13. 13.
    B. Gander, L. Meinel, E. Walter, and H. P. Merkle. Polymers as a platform for drug delivery: Reviewing our current portfolio on poly(lactide-co-glycolide) (PLGA) microspheres. Chimia 55:212-217 (2001).Google Scholar
  14. 14.
    L. Lunsford, U. McKeever, V. Eckstein, and M. L. Hedley. Tissue distribution and persistence in mice of plasmid DNA encapsulated in a PLGA-based microsphere delivery vehicle. J. Drug Targeting 8:39-50 (2000).Google Scholar
  15. 15.
    Y. Capan, B. H. Woo, S. Gebrekidan, S. Ahmed, and P. P. DeLuca. Preparation and characterization of poly (D,L-lactide-co-glycolide) microspheres for controlled release of poly(L-lysine) complexed plasmid DNA. Pharm. Res. 16:509-513 (1999).Google Scholar
  16. 16.
    D. Luo, K. Woodrow-Mumford, N. Belcheva, and W. M. Saltzman. Controlled DNA delivery systems. Pharm. Res. 16:1300-1308 (1999).Google Scholar
  17. 17.
    H. Cohen, R. J. Levy, J. Gao, I. Fishbein, V. Kousaev, S. Sosnowski, S. Slomkowski, and G. Golomb. Sustained delivery and expression of DNA encapsulated in polymeric nanoparticles. Gene Ther. 7:1896-1905 (2000).Google Scholar
  18. 18.
    S. Hirosue, B. G. Muller, R. C. Mulligan, and R. Langer. Plasmid DNA encapsulation and release from solvent diffusion nanospheres. J. Control. Rel. 70:231-242 (2001).Google Scholar
  19. 19.
    D. L. Elbert, A. B. Pratt, M. P. Lutolf, S. Halstenberg, and J. A. Hubbell. Protein delivery from materials formed by self-selective conjugate addition reactions. J. Control. Rel. 76:11-25 (2001).Google Scholar
  20. 20.
    L. C. Lu, X. Zhu, R. G. Valenzuela, B. L. Currier, and M. J. Yaszemski. Biodegradable polymer scaffolds for cartilage tissue engineering. Clin. Orthop. Rel. Res. 391:S251-S270 (2001).Google Scholar
  21. 21.
    K. T. Nguyen and J. L. West. Photopolymerizable hydrogels for tissue engineering applications. Biomaterials 23:4307-4314 (2002).Google Scholar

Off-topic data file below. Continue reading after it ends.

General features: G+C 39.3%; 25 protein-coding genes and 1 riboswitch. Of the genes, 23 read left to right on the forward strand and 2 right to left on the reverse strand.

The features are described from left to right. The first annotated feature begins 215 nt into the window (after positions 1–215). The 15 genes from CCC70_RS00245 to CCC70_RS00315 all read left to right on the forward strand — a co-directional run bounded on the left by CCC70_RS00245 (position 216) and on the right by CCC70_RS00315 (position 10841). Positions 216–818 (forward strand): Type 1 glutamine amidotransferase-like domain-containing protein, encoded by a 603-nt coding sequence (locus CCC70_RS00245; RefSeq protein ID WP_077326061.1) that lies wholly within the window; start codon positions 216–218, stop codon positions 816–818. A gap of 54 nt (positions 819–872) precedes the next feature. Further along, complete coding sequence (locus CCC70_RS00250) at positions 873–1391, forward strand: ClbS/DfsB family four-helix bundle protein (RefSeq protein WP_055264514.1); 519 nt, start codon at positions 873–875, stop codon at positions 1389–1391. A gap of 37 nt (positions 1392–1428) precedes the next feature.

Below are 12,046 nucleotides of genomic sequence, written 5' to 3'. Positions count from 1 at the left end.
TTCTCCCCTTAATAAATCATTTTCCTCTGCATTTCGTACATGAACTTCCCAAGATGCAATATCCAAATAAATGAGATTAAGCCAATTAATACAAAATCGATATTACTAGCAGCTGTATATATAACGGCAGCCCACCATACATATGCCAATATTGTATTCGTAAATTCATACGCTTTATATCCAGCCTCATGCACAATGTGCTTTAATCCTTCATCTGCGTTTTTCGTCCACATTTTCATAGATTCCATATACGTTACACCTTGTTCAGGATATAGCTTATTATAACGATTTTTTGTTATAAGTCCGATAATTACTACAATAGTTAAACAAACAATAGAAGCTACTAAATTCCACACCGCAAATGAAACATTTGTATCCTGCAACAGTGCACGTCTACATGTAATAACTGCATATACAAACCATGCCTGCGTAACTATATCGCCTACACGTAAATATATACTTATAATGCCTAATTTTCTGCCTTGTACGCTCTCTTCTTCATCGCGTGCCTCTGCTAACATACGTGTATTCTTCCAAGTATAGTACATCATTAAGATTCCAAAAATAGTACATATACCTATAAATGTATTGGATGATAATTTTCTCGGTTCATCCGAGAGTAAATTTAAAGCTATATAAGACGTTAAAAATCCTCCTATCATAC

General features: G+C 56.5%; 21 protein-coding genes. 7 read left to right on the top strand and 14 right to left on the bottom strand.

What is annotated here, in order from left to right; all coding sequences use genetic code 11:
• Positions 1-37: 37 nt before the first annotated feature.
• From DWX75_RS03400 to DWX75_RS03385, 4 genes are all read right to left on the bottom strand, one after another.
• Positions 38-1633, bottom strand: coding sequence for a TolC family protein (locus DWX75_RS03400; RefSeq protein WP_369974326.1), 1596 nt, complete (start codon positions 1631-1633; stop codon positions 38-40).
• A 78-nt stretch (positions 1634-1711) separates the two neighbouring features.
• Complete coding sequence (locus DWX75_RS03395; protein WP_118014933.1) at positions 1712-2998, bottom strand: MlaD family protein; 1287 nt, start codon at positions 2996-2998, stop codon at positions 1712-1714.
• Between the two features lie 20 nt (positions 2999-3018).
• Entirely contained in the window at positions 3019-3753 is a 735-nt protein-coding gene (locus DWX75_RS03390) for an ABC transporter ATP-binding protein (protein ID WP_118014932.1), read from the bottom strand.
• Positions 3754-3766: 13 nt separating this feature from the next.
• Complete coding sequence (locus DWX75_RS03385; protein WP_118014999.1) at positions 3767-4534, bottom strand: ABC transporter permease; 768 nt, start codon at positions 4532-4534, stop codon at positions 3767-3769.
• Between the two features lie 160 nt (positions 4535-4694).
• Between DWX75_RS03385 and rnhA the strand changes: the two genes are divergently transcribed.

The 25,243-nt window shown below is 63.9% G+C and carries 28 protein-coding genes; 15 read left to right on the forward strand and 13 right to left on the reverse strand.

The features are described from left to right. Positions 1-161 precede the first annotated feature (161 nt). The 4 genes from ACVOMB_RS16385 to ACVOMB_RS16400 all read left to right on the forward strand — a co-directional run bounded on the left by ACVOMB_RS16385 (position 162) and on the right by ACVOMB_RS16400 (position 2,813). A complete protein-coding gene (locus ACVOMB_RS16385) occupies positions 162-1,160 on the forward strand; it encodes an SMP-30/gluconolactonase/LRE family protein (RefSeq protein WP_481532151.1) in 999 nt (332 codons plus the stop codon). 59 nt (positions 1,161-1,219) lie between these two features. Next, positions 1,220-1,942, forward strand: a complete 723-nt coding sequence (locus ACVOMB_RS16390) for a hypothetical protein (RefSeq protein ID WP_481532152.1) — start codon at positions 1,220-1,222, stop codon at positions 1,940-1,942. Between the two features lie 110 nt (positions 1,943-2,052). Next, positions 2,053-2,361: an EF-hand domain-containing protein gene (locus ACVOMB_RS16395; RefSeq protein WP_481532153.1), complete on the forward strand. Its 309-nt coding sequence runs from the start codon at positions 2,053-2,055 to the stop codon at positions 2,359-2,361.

22. 22.
    Y. Nakayama, J. Y. Kim, S. Nishi, H. Ueno, and T. Matsuda. Development of high-performance stent: gelatinous photogel-coated stent that permits drug delivery and gene transfer. J. Biomed. Mater. Res. 57:559-566 (2001).Google Scholar
  23. 23.
    S. J. Bryant and K. S. Anseth. Hydrogel properties influence ECM production by chondrocytes photoencapsulated in poly(ethylene glycol) hydrogels. J. Biomed. Mater. Res. 59:63-72 (2002).Google Scholar
  24. 24.
    A. S. Sawhney, C. P. Pathak, and J. A. Hubbell. Bioerodible hydrogels based on photopolymerized poly(ethylene glycol)-co-poly(alpha-hydroxy acid) diacrylate macromers. Macromolecules 26:581-587 (1993).Google Scholar
  25. 25.
    S. Li, M. A. Rizzo, S. Bhattacharya, and L. Huang. Characterization of cationic lipid-protamine-DNA (LPD) complexes for intravenous gene delivery. Gene Ther. 5:930-937 (1998).Google Scholar
  26. 26.
    S. J. Bryant and K. S. Anseth. The effects of scaffold thickness on tissue engineered cartilage in photocrosslinked poly(ethylene oxide) hydrogels. Biomaterials 22:619-626 (2001).Google Scholar
  27. 27.
    S. J. Bryant, C. R. Nuttelman, and K. S. Anseth. Cytocompatibility of UV and visible light photoinitiating systems on cultured NIH/3T3 fibroblasts in vitro. J. Biomater. Sci. Polymer Ed. 11:439-457 (2000).Google Scholar
  28. 28.
    D. Bergan, T. Galbraith, and D. L. Sloane. Gene transfer in vitro and in vivo by cationic lipids is not significantly affected by levels of supercoiling of a reporter plasmid. Pharm. Res. 17:967-973 (2000).Google Scholar
  29. 29.
    R. P. Sinha and D. P. Hader. UV-induced DNA damage and repair: a review. Photochem. Photobiol. Sci. 1:225-236 (2002).Google Scholar
  30. 30.
    A. P. Breen and J. A. Murphy. Reactions of oxyl radicals with DNA. Free Radical Biol. Med. 18:1033-1077 (1995).Google Scholar
  31. 31.
    G. Odian. Principles of Polymerization, John Wiley & Sons, New York, 1991.Google Scholar
  32. 32.
    S. C. De Smedt, J. Demeester, and W. E. Hennink. Cationic polymer based gene delivery systems. Pharm. Res. 17:113-126 (2000).Google Scholar

Copyright information

© Plenum Publishing Corporation 2003

Authors and Affiliations

  1. 1.Department of Chemical EngineeringUniversity of ColoradoBoulder

Personalised recommendations